Tuesday, February 04, 2014

The Writer's View: The Unremarkable Squire by Nick Hayden


This post is part of a virtual book tour organized by Goddess Fish Promotions. Nick will be awarding a Winner’s choice of a $10 Starbucks card or a 4-piece box of Moonstruck truffles to a randomly drawn commenter during the tour. In addition, anyone who is interested can go to the Barking Rain Press website and get a free 4-chapter sample of the book, plus a coupon for 35% off the price of the print or ebook version of the book. Click on the tour banner to see the other stops on the tour.

My writing space? You mean that sticky note I scrawl quick half-formed ideas on? Or the notebook stuffed in the bookshelf that houses rough drafts of flash fiction? Or the Google Doc that waits in the cloud for me to find it wherever I might be?

As you can see, my kids have been here.
Oh, you mean the place my computer sits. That corner of the living room where I pound out sentences that hopefully make sense and copy nearly illegible scribbles from my notebook. It’s just a computer on a table stuffed in a crevice with questionable lighting and just enough space for any extra materials I might need. And speakers, for the music. I definitely need music.

And my seat? A tutung (spelling approximate), also known as a wooden chair. My wife’s grandpa helped translate the New Testament for the Achuar Indians in Peru, and the chair is an artifact from those people. It’s actually quite comfy for being bare wood, though the lack of a backrest has probably contributed to a slow hunching of the spine.

It’s not a particularly special space, but it’s my space, and it has a keyboard. That’s enough.

Okay, so in deep winter there's no marching band.
Oh, and outside is the high school. So sometimes there are kids laughing loudly and cars blaring music. I miss the 3 o’clock rush, since I write in the evening, but just wait until Friday night after the dance! And the marching band serenades us late into the night for nine months of the year.

But you know what? None of this really bothers me. I have two small kids, a 4-year-old and a 2-year-old. I’ve learned to write in the nooks and crannies of life. Sure, a spacious office and spare time to twirl my pencil and ponder would be nice. But the writing happens with pen to paper and fingers to keys, and that can happen anywhere.

And it does.

My novel The Unremarkable Squire was written on park benches and sofas, in basements and on beds. In long spurts and in long absences, in revisions and redactions. I suppose it’s a bit like eating green eggs and ham, this writing thing. You learn to do it in a house or with a mouse, on a train or in the rain.

You hope that the end result is a bit more inspiring than the workaday surroundings that helped give it birth. And more tasty than that wretched green eggs and ham Sam-I-Am keeps trying to pawn off.

About the Author: Nick Hayden is the author of the fantasy novels Trouble on the Horizon and The Remnant of Dreams. He has penned a number of short story collections, including Dreams & Visions, and the novella "The Isle of Gold". Hayden co-hosts a story-telling podcast, Derailed Trains of Thought, about once a month and also helps run the Children of the Wells web serial. Nick describes himself as a mild-mannered bookkeeper by day, a mild-mannered (albeit tortured) writer by night, a writing teacher three times a week, a youth leader on weekends, and a podcaster every month or so. He has a wife and two kids, who do a fine job of putting up with him.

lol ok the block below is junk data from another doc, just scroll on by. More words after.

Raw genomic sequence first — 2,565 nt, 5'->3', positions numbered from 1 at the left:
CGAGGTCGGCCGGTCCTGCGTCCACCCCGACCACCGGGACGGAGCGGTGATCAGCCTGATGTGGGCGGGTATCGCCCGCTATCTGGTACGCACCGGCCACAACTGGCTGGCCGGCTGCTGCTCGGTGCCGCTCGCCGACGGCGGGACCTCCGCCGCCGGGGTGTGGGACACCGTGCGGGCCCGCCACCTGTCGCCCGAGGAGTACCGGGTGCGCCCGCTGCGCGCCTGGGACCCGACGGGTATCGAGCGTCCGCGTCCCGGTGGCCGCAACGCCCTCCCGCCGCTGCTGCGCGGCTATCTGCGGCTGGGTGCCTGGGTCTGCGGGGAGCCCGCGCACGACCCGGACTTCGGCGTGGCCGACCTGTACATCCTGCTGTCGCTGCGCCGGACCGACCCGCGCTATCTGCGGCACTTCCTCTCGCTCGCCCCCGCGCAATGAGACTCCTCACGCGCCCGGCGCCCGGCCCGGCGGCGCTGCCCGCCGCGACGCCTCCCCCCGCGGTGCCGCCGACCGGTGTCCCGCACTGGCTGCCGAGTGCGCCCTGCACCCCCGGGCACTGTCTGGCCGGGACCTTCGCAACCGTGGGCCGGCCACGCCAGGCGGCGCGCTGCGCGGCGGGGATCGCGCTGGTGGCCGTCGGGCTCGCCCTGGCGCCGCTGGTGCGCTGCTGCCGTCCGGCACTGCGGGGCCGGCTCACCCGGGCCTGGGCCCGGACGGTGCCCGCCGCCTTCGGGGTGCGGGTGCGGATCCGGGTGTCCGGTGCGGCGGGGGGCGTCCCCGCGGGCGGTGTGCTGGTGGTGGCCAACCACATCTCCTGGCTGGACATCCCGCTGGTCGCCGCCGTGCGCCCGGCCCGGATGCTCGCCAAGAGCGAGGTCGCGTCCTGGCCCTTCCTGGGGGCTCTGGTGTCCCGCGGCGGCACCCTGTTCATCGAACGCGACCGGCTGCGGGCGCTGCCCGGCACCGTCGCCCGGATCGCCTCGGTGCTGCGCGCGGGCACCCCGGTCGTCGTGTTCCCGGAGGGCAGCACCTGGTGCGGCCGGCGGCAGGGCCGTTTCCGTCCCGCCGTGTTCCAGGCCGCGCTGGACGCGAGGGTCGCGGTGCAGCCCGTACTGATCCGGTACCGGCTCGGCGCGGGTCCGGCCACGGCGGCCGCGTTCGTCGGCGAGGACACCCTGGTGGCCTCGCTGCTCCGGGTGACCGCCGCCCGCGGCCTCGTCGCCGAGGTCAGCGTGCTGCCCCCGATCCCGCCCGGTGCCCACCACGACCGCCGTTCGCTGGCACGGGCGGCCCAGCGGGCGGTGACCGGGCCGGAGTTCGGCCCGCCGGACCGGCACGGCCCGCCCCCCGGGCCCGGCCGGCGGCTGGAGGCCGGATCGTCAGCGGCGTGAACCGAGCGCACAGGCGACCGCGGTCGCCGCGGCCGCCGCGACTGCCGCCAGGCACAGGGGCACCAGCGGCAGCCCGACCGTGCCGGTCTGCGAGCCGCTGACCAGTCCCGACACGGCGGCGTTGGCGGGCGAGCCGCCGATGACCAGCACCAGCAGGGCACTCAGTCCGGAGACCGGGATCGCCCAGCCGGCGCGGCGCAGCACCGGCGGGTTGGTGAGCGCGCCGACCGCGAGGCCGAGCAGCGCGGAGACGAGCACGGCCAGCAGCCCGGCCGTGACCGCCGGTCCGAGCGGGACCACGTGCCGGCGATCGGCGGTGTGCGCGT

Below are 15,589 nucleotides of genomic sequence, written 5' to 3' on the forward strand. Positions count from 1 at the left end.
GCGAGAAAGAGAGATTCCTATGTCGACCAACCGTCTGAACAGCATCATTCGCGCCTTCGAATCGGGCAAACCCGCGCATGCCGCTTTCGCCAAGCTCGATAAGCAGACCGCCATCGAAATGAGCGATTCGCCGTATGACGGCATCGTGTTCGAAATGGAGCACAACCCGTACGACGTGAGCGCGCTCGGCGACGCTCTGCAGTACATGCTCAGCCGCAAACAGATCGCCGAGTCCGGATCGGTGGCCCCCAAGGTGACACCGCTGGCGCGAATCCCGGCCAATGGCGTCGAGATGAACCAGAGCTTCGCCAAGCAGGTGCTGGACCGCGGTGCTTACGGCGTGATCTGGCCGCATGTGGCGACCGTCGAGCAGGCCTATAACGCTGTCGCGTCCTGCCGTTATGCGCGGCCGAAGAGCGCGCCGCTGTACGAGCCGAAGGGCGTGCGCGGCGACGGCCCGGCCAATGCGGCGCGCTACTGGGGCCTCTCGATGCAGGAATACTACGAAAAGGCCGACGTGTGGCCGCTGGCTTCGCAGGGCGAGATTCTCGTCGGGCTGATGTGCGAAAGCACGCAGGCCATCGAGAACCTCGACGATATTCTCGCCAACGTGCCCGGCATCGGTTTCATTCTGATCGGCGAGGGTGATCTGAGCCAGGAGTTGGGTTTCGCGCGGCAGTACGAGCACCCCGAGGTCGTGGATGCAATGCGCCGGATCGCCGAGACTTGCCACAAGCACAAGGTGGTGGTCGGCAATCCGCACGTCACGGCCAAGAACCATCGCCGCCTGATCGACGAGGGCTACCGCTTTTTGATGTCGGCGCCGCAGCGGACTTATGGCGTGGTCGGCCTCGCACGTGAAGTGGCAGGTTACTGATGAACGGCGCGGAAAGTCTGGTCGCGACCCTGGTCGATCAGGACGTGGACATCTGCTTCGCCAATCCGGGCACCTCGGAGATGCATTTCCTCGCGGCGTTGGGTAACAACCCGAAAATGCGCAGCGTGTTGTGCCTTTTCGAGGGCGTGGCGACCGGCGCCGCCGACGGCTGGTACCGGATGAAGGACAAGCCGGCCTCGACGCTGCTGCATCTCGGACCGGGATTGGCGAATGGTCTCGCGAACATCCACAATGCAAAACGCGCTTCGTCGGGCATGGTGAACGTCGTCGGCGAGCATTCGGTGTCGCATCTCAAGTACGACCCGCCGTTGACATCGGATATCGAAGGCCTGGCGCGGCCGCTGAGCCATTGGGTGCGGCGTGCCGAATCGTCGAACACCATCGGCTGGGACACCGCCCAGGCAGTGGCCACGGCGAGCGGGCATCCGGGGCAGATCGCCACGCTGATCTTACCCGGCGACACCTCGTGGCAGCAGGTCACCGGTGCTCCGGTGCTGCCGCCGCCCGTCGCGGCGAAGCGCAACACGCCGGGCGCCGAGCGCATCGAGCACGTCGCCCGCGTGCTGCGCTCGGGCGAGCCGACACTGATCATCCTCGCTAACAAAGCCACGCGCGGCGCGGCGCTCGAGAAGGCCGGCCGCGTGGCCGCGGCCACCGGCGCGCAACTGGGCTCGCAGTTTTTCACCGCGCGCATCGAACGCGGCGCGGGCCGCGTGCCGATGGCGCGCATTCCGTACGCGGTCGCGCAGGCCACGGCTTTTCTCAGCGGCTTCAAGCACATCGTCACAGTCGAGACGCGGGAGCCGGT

What people are saying:

“A remarkable tour de force set in a medieval world where magic is as common as muck, misunderstandings are ten a penny, and everyone but the hero has a remarkably good opinion of themselves. Nick Hayden mixes humor with fantasy to delight the inner eye and ear of the reader.”
— Adele Abbot, author, Postponing Armageddon

“Dazzling damsels in distress, a magical suit of armor, mayhem and danger at every turn, a host of unique characters and plenty of laughs make this novel worth reading. Mr. Hayden tells a worthy tale well!”
—Phillip Tomasso, author, Sounds of Silence

Website ~ Link to Story Page ~ Author Website ~ Facebook ~ Twitter: @nick_hayden


A squire’s oath is to be of service… but to whom?

In the kingdom of Basileon, an unremarkable and emotionally detached young man named Obed Kainos is about to stumble into adventure—quite against his will. When the knights of the realm gather in a quest to search for the lost Armor of Arkelon, Obed is chosen at random to replace the recently deceased squire of Sir Lance Valentino. While trying to perform his menial tasks faithfully, the young squire becomes entangled in the plots of mages, thieves, and kings.

And that’s just his first week on the job.

Unfortunately for Obed, his indifference cannot save him from his new oath. For despite his enigmatic personality (or perhaps because of it), he manages to attract a band of misfits to his cause— the ugly, the arrogant, the clumsy, and the cowardly—putting the legendary armor within the grasp of one who never wanted anything at all.

Buy the book at Amazon or Barnes and Noble.

6 comments:

Goddess Fish Promotions said...

Thanks for hosting!

Nick Hayden said...

Thanks for letting me drop by and share the "wonders" of my writing cubicle. It was fun.

Barking Rain said...

Don't forget that you can read the first four chapters of THE UNREMARKABLE SQUIRE for free at the Barking Rain Press website.

168d7130-34d4-11e2-91ad-000bcdcb5194 said...

Fun to see your writing space!

vitajex(at)Aol(Dot)com

168d7130-34d4-11e2-91ad-000bcdcb5194 said...

Fun to see your writing space!

vitajex(at)Aol(Dot)com

Nick Hayden said...

If you could see outside my writing space right now, you'd see lots and lots of snow. :-)